Don Brunell is president of the Association of Washington Business, Washington state’s chamber of commerce. Visit http://www.awb.org.
California and Texas are like the two biggest kids on the block going toe-to-toe for bragging rights. Who’s the biggest? Who’s the best?
Bravado aside, comparing the business climate in these two states reveals why one state is lagging while the other is thriving.
California, once the most attractive business environment in the nation, is today caught in a downward economic spiral while Texas is on the upswing.
Between 1960 and 1990, more than four million people moved to California, attracted by the state’s beauty, weather and booming economy. However, a 2012 study by the Manhattan Institute found that since 1990, California has lost most of that gain as millions moved out of the state.
Many of those who left were business owners driven out by California’s high income taxes, oppressive regulations, high energy costs, property taxes and labor costs. As employers relocated to Texas, Nevada and Arizona, workers followed, taking their money with them — a total of $18.55 billion in lost wages from 2000-2010.
Once a magnet for job creators, California’s unemployment rate has been higher than the national average for the last 22 years.
In 2012, 650 business leaders surveyed by Chief Executive Magazine rated California the worst state in the nation for business — for the eighth consecutive year. That same survey rated Texas No. 1 for the eighth year in a row.
As California lost population, Texas grew at double the national rate. Former California State Assemblyman Chuck Devore says the reasons are clear.
Devore says that in California, state and local taxes consume one-third more of the economy than in Texas. In November, California voters approved Proposition 30, further increasing taxes on incomes over $250,000. The income tax rate for top earners in California is 13.3 percent. In Texas, it’s zero.
Taxes aren’t the only problem. Devore estimates that regulatory costs in California are costing small businesses more than $134,000 per year and growing, as lawmakers pass 900 new laws each year, including the state’s costly cap-and-trade regulations. He says permitting a major project in Texas takes four to five months; permitting that same project in California takes four to five years.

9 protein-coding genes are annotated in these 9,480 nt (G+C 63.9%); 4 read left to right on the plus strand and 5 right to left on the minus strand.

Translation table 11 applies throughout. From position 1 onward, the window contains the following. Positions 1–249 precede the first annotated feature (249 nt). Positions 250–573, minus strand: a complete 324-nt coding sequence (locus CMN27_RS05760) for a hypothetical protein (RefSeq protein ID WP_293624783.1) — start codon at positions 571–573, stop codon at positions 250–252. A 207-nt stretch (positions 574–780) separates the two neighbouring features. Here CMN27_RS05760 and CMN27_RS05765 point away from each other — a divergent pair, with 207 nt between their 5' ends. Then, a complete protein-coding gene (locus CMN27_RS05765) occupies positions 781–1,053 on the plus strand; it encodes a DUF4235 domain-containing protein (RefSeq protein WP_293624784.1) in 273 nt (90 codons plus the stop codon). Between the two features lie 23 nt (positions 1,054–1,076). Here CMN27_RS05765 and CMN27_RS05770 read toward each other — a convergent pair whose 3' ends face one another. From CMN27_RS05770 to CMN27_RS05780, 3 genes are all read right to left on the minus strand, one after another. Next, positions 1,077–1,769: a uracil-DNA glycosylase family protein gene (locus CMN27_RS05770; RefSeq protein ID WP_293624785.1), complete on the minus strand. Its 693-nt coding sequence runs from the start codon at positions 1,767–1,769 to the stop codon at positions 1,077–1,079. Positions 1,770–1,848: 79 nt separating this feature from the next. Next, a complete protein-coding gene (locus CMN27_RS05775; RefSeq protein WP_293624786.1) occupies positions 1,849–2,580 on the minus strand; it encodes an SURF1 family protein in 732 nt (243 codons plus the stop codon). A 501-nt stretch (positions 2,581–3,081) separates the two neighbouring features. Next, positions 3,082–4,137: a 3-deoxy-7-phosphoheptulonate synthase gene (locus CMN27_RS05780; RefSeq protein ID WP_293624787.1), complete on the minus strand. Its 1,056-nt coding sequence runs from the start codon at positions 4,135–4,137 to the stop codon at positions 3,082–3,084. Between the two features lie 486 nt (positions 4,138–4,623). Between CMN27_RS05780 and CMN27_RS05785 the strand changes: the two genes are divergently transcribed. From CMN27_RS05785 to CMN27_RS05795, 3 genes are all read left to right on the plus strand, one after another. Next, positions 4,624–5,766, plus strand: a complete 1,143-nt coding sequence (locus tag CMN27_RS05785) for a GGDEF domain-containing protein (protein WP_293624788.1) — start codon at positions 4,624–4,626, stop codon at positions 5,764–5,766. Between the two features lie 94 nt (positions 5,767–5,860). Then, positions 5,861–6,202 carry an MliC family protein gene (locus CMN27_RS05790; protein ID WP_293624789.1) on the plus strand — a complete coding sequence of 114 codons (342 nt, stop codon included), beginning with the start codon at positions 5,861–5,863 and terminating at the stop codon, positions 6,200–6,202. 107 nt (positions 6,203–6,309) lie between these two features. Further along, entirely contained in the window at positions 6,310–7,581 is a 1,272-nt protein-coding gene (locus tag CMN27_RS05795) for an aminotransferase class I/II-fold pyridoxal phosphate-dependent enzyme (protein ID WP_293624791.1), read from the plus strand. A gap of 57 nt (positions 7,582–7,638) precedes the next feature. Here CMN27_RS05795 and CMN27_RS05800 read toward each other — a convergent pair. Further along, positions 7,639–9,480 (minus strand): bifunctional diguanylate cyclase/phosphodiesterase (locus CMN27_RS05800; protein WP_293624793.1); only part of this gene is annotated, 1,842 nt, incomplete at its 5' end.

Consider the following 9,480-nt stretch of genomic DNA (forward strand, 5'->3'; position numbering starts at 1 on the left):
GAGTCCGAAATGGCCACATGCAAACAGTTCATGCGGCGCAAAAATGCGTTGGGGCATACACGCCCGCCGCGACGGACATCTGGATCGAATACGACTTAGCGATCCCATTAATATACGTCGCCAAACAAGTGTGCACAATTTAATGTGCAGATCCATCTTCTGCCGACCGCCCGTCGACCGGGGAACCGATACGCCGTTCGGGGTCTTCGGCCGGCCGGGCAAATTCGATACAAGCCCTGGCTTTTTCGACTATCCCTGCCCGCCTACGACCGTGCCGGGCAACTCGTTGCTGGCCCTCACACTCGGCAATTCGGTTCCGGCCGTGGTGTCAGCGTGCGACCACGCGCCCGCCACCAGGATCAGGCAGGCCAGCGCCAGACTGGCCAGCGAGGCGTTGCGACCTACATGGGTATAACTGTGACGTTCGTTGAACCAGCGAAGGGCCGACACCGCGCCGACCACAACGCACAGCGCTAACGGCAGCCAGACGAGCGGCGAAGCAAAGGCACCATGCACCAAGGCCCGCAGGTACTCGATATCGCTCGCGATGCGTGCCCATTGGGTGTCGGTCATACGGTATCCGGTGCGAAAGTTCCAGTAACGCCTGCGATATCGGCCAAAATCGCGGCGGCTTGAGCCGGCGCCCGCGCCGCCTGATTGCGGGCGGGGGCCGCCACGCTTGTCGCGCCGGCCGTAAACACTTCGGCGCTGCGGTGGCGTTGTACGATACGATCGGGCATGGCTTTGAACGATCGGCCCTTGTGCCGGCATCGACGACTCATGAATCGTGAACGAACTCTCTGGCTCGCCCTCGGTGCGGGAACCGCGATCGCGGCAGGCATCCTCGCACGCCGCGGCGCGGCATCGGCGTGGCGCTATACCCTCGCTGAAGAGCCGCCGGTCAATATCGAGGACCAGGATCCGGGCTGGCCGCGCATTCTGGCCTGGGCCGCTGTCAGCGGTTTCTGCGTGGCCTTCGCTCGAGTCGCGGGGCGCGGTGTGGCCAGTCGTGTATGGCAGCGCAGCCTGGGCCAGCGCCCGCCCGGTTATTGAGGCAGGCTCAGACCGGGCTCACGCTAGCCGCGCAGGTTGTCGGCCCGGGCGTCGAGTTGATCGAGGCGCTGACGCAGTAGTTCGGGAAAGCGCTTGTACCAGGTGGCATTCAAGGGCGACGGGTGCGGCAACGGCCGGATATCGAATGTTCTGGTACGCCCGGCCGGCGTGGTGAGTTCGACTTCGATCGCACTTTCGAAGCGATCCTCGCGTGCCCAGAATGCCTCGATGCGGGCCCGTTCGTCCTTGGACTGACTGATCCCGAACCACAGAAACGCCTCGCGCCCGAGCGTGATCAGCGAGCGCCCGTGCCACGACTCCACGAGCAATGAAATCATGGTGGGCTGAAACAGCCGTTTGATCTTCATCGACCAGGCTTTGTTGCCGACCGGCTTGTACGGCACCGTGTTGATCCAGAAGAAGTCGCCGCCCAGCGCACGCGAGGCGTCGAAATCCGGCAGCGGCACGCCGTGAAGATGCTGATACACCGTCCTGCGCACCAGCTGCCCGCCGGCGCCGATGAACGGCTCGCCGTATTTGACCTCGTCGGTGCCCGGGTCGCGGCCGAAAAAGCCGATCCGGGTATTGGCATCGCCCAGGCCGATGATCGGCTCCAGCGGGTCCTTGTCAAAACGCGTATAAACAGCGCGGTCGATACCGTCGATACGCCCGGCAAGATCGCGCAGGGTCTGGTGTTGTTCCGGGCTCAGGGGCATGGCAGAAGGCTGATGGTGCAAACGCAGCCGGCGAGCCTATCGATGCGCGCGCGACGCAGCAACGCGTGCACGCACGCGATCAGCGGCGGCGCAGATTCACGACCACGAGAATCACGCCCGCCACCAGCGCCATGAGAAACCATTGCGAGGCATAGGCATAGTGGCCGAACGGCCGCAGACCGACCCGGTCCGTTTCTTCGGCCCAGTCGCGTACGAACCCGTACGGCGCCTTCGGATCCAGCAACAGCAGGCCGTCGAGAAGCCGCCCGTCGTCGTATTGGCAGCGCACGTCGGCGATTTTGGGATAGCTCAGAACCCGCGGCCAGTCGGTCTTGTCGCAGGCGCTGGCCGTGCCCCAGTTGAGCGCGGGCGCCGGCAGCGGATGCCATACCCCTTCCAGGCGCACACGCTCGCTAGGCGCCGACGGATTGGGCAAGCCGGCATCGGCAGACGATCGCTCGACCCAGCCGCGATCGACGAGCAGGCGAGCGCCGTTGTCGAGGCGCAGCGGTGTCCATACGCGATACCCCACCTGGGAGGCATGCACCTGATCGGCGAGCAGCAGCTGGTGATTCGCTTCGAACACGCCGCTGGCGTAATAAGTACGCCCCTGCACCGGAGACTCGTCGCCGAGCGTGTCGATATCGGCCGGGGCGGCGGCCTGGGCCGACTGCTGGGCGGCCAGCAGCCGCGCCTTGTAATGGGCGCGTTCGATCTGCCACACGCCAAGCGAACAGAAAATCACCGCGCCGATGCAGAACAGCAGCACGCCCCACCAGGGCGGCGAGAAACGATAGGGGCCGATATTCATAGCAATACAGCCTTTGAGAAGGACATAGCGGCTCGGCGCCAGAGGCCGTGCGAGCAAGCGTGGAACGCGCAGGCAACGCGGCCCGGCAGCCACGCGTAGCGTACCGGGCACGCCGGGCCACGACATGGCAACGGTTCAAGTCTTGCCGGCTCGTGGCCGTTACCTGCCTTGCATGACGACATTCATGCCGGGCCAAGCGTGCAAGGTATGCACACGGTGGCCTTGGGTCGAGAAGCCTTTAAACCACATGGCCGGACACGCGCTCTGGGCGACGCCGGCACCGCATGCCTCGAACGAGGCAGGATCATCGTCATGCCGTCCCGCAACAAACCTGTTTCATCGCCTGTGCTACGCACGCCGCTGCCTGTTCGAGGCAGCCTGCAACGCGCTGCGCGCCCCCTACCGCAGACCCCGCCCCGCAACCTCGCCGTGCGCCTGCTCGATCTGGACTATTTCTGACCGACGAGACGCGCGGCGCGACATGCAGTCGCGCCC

The better business climate in Texas is not lost on California employers.
The Campbell Soup plant in Sacramento is closing in July after 66 years because of high production costs, eliminating 700 jobs. Production will be shifted to plants in North Carolina, Ohio and Texas.
Comcast announced it will close all three of its call centers in Northern California because of the high cost of doing business.
ResMed, a San Diego medical device manufacturer with 600 employees, is considering moving out of state in the wake of the Prop. 30 vote.
The California Manufacturing and Technology Association reports that the Golden State has lost 613,000 manufacturing jobs — one-third of the state’s manufacturing base — over the last 10 years.
So, what does all this mean to us? It provides a blueprint of what to do — and what not to do.
Washington’s latest revenue forecast projects a $900 million deficit in the next two-year budget and a $1.1 billion shortfall for the following biennium. While Gov. Inslee has rejected a general tax increase, some lawmakers will be tempted to increase business taxes and fees. The experience in California shows that is not the answer.
What is the answer? Judging from what’s happening in Texas, the answer is to create a better business climate.
By lowering the cost of doing business in Washington and easing the regulatory burden on employers, state officials can help existing businesses grow and attract new ones. Encouraging growth will help create jobs for the 300,000 unemployed people in our state and produce more tax revenue to support vital state programs.
Don Brunell is president of the Association of Washington Business, Washington state’s chamber of commerce.